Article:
Objective: To obtain insights into mechanisms mediating changes in cortical excitability induced by cathodal transcranial direct current stimulation (tDCS).
Methods: Neocortical slices were exposed to direct current stimulation (DCS) delivered through Ag/AgCl electrodes over a range of current orientations, magnitudes, and durations. DCS-induced cortical plasticity and its receptor dependency were measured as the change in layer II/III field excitatory postsynaptic potentials by a multielectrode array, both with and without neurotransmitter receptor blockers or allosteric modulators. In vivo, tDCS was delivered to intact mice scalp via surface electrodes. Molecular consequences of DCS in vitro or tDCS in vivo were tested by immunoblot of protein extracted from stimulated slices or the neocortex harvested from stimulated intact mice.
Results: Cathodal DCS in vitro induces a long-term depression (DCS-LTD) of excitatory synaptic strength in both human and mouse neocortical slices. DCS-LTD is abolished with an mGluR5 negative allosteric modulator, mechanistic target of rapamycin (mTOR) inhibitor, and inhibitor of protein synthesis. However, DCS-LTD persists despite either γ-aminobutyric acid type A receptor or N-methyl-D-aspartate receptor inhibition. An mGluR5-positive allosteric modulator, in contrast, transformed transient synaptic depression resultant from brief DCS application into durable DCS-LTD.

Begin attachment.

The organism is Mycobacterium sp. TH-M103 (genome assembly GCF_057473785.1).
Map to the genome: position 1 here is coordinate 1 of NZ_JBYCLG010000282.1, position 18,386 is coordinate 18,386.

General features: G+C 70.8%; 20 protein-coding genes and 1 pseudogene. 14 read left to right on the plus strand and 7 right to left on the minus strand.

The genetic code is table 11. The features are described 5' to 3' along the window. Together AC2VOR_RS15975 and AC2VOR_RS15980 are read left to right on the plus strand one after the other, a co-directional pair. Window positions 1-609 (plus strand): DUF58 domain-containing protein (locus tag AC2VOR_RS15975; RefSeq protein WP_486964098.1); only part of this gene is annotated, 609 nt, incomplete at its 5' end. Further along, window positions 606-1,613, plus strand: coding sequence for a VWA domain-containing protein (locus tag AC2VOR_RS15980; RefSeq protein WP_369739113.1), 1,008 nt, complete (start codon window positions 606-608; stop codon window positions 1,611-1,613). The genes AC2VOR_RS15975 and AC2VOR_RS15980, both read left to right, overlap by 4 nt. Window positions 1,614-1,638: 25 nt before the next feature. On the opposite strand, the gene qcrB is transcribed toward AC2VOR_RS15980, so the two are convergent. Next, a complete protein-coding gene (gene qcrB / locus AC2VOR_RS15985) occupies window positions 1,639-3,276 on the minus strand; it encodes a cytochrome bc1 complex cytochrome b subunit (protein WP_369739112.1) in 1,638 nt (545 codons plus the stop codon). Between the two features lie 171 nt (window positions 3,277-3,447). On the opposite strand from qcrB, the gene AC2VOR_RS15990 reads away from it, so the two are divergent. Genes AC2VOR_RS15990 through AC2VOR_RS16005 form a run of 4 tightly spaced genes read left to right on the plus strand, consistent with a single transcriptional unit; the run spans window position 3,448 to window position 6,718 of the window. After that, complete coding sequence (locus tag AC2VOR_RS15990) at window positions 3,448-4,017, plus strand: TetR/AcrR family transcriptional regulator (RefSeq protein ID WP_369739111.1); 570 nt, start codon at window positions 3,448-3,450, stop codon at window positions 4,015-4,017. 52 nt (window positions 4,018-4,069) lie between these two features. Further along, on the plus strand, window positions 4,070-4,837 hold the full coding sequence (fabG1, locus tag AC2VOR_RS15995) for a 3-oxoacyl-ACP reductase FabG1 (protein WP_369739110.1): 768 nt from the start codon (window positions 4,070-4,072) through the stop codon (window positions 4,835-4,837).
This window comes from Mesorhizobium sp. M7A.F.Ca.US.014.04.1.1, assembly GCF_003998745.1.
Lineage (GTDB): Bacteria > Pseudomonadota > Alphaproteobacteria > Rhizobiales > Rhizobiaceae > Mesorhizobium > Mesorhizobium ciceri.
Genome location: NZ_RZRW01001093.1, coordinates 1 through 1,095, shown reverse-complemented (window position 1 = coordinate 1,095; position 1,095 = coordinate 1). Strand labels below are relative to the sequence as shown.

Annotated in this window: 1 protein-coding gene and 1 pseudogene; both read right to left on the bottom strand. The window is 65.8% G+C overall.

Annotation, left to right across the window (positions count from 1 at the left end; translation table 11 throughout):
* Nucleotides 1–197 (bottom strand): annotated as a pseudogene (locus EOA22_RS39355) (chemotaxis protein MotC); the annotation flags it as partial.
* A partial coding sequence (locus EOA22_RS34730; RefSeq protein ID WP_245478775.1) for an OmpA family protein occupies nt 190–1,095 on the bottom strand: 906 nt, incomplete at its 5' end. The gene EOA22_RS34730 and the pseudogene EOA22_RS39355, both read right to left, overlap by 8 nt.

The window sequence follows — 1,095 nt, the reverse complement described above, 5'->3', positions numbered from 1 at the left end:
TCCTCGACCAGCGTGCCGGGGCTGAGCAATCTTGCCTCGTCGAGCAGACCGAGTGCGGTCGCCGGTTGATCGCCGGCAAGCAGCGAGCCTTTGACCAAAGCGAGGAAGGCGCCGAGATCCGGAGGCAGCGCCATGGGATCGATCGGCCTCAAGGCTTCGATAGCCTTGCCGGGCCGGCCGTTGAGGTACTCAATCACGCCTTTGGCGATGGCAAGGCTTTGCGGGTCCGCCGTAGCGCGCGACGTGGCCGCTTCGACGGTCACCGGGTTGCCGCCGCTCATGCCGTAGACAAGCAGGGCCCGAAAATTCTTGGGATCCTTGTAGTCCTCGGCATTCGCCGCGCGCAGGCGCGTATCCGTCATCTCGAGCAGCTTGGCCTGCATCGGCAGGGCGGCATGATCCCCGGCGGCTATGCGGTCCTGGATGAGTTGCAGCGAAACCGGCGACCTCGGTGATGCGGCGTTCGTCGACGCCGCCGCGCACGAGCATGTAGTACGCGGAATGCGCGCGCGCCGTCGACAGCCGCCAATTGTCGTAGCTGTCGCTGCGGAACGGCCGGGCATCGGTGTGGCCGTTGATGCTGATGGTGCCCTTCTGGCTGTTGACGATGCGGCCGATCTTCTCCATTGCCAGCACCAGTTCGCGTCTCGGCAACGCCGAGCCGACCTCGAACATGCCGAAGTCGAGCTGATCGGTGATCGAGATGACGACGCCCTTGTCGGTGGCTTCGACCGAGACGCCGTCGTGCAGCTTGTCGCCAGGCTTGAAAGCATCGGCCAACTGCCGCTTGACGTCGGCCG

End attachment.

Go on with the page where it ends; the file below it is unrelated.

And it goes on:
Interpretation: We identify a novel molecular pathway by which tDCS modulates cortical excitability, and indicate a capacity for synergistic interaction between tDCS and pharmacologic mGluR5 facilitation. The findings support exploration of cathodal tDCS as a treatment of neurologic conditions characterized by aberrant regional cortical excitability referable to mGluR5-mTOR signaling. Ann Neurol 2016;80:233-246.
© 2016 American Neurological Association.